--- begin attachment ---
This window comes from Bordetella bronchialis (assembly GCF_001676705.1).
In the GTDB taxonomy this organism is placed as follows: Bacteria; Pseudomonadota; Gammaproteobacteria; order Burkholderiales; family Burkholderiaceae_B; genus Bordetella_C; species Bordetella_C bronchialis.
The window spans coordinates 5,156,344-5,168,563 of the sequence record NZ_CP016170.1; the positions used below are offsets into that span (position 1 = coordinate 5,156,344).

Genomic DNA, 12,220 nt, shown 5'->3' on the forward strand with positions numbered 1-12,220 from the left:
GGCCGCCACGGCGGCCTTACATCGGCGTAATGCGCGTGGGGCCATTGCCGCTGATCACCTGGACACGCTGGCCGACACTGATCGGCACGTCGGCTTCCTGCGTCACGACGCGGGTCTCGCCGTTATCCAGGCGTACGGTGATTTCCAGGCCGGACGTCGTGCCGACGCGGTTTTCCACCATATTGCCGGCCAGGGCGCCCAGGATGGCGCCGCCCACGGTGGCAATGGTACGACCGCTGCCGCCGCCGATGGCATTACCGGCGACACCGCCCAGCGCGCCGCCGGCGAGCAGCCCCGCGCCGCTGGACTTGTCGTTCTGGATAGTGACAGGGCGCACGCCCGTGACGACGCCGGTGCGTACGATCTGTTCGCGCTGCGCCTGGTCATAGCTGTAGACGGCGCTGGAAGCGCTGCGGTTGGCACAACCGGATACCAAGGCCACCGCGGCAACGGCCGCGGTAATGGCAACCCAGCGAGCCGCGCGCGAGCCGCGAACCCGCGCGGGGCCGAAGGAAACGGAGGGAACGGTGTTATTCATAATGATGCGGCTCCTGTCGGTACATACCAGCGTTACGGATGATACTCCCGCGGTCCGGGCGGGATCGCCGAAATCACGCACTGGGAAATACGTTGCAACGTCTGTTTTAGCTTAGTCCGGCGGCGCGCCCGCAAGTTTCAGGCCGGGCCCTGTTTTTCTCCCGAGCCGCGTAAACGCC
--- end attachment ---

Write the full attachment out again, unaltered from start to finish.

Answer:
This window comes from Bordetella bronchialis (assembly GCF_001676705.1).
In the GTDB taxonomy this organism is placed as follows: Bacteria; Pseudomonadota; Gammaproteobacteria; order Burkholderiales; family Burkholderiaceae_B; genus Bordetella_C; species Bordetella_C bronchialis.
The window spans coordinates 5,156,344-5,168,563 of the sequence record NZ_CP016170.1; the positions used below are offsets into that span (position 1 = coordinate 5,156,344).

Genomic DNA, 12,220 nt, shown 5'->3' on the forward strand with positions numbered 1-12,220 from the left:
GGCCGCCACGGCGGCCTTACATCGGCGTAATGCGCGTGGGGCCATTGCCGCTGATCACCTGGACACGCTGGCCGACACTGATCGGCACGTCGGCTTCCTGCGTCACGACGCGGGTCTCGCCGTTATCCAGGCGTACGGTGATTTCCAGGCCGGACGTCGTGCCGACGCGGTTTTCCACCATATTGCCGGCCAGGGCGCCCAGGATGGCGCCGCCCACGGTGGCAATGGTACGACCGCTGCCGCCGCCGATGGCATTACCGGCGACACCGCCCAGCGCGCCGCCGGCGAGCAGCCCCGCGCCGCTGGACTTGTCGTTCTGGATAGTGACAGGGCGCACGCCCGTGACGACGCCGGTGCGTACGATCTGTTCGCGCTGCGCCTGGTCATAGCTGTAGACGGCGCTGGAAGCGCTGCGGTTGGCACAACCGGATACCAAGGCCACCGCGGCAACGGCCGCGGTAATGGCAACCCAGCGAGCCGCGCGCGAGCCGCGAACCCGCGCGGGGCCGAAGGAAACGGAGGGAACGGTGTTATTCATAATGATGCGGCTCCTGTCGGTACATACCAGCGTTACGGATGATACTCCCGCGGTCCGGGCGGGATCGCCGAAATCACGCACTGGGAAATACGTTGCAACGTCTGTTTTAGCTTAGTCCGGCGGCGCGCCCGCAAGTTTCAGGCCGGGCCCTGTTTTTCTCCCGAGCCGCGTAAACGCC